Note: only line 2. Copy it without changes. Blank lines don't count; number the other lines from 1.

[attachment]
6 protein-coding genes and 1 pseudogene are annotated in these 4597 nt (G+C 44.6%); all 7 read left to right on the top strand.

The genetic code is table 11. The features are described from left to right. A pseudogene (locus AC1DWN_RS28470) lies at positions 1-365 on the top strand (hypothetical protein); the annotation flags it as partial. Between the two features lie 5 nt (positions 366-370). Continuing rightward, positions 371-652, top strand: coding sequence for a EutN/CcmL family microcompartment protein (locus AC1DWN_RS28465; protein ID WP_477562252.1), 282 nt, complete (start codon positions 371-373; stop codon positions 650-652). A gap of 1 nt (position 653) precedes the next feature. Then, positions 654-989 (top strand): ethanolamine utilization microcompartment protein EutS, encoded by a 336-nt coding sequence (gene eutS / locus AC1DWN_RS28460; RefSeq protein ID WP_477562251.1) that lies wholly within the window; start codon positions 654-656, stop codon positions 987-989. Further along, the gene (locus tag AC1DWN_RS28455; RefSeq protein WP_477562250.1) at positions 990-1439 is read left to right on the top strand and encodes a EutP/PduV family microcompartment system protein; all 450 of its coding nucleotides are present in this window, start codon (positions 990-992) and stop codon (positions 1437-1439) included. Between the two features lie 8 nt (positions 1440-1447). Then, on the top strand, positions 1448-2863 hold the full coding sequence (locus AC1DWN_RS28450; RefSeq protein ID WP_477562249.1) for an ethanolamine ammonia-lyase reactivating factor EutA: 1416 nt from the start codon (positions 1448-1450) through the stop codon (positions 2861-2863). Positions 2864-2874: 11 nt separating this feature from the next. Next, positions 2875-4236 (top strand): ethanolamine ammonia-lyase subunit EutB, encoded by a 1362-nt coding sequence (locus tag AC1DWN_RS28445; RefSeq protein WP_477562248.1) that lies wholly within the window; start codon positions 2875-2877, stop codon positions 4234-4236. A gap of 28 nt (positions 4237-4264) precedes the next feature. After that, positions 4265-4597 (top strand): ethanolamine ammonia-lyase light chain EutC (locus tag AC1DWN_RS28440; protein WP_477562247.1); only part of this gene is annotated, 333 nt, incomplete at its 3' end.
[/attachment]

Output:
The genetic code is table 11. The features are described from left to right. A pseudogene (locus AC1DWN_RS28470) lies at positions 1-365 on the top strand (hypothetical protein); the annotation flags it as partial. Between the two features lie 5 nt (positions 366-370). Continuing rightward, positions 371-652, top strand: coding sequence for a EutN/CcmL family microcompartment protein (locus AC1DWN_RS28465; protein ID WP_477562252.1), 282 nt, complete (start codon positions 371-373; stop codon positions 650-652). A gap of 1 nt (position 653) precedes the next feature. Then, positions 654-989 (top strand): ethanolamine utilization microcompartment protein EutS, encoded by a 336-nt coding sequence (gene eutS / locus AC1DWN_RS28460; RefSeq protein ID WP_477562251.1) that lies wholly within the window; start codon positions 654-656, stop codon positions 987-989. Further along, the gene (locus tag AC1DWN_RS28455; RefSeq protein WP_477562250.1) at positions 990-1439 is read left to right on the top strand and encodes a EutP/PduV family microcompartment system protein; all 450 of its coding nucleotides are present in this window, start codon (positions 990-992) and stop codon (positions 1437-1439) included. Between the two features lie 8 nt (positions 1440-1447). Then, on the top strand, positions 1448-2863 hold the full coding sequence (locus AC1DWN_RS28450; RefSeq protein ID WP_477562249.1) for an ethanolamine ammonia-lyase reactivating factor EutA: 1416 nt from the start codon (positions 1448-1450) through the stop codon (positions 2861-2863). Positions 2864-2874: 11 nt separating this feature from the next. Next, positions 2875-4236 (top strand): ethanolamine ammonia-lyase subunit EutB, encoded by a 1362-nt coding sequence (locus tag AC1DWN_RS28445; RefSeq protein WP_477562248.1) that lies wholly within the window; start codon positions 2875-2877, stop codon positions 4234-4236. A gap of 28 nt (positions 4237-4264) precedes the next feature. After that, positions 4265-4597 (top strand): ethanolamine ammonia-lyase light chain EutC (locus tag AC1DWN_RS28440; protein WP_477562247.1); only part of this gene is annotated, 333 nt, incomplete at its 3' end.